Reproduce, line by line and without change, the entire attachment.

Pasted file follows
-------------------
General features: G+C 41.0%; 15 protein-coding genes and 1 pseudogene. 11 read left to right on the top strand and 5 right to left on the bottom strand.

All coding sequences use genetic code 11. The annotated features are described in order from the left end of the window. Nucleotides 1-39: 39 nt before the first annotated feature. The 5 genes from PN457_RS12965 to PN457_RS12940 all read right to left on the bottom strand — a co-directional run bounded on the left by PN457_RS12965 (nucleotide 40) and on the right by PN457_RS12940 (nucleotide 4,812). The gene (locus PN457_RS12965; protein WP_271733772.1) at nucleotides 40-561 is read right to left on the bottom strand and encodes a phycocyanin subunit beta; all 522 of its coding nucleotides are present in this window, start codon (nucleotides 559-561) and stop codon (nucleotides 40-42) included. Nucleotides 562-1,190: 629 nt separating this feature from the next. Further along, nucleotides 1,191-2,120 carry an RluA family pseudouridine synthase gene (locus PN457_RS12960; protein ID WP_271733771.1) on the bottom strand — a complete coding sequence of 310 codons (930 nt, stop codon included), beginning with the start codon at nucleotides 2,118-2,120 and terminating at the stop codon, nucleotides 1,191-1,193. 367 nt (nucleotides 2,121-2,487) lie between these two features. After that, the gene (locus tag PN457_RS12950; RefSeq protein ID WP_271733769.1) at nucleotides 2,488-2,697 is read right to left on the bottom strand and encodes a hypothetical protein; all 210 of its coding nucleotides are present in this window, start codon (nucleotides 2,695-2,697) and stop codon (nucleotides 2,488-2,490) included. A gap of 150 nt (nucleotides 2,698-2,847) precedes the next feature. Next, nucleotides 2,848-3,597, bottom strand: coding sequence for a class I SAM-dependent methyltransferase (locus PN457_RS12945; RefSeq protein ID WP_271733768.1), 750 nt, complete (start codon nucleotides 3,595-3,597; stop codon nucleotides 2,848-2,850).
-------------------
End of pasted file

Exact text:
General features: G+C 41.0%; 15 protein-coding genes and 1 pseudogene. 11 read left to right on the top strand and 5 right to left on the bottom strand.

All coding sequences use genetic code 11. The annotated features are described in order from the left end of the window. Nucleotides 1-39: 39 nt before the first annotated feature. The 5 genes from PN457_RS12965 to PN457_RS12940 all read right to left on the bottom strand — a co-directional run bounded on the left by PN457_RS12965 (nucleotide 40) and on the right by PN457_RS12940 (nucleotide 4,812). The gene (locus PN457_RS12965; protein WP_271733772.1) at nucleotides 40-561 is read right to left on the bottom strand and encodes a phycocyanin subunit beta; all 522 of its coding nucleotides are present in this window, start codon (nucleotides 559-561) and stop codon (nucleotides 40-42) included. Nucleotides 562-1,190: 629 nt separating this feature from the next. Further along, nucleotides 1,191-2,120 carry an RluA family pseudouridine synthase gene (locus PN457_RS12960; protein ID WP_271733771.1) on the bottom strand — a complete coding sequence of 310 codons (930 nt, stop codon included), beginning with the start codon at nucleotides 2,118-2,120 and terminating at the stop codon, nucleotides 1,191-1,193. 367 nt (nucleotides 2,121-2,487) lie between these two features. After that, the gene (locus tag PN457_RS12950; RefSeq protein ID WP_271733769.1) at nucleotides 2,488-2,697 is read right to left on the bottom strand and encodes a hypothetical protein; all 210 of its coding nucleotides are present in this window, start codon (nucleotides 2,695-2,697) and stop codon (nucleotides 2,488-2,490) included. A gap of 150 nt (nucleotides 2,698-2,847) precedes the next feature. Next, nucleotides 2,848-3,597, bottom strand: coding sequence for a class I SAM-dependent methyltransferase (locus PN457_RS12945; RefSeq protein ID WP_271733768.1), 750 nt, complete (start codon nucleotides 3,595-3,597; stop codon nucleotides 2,848-2,850).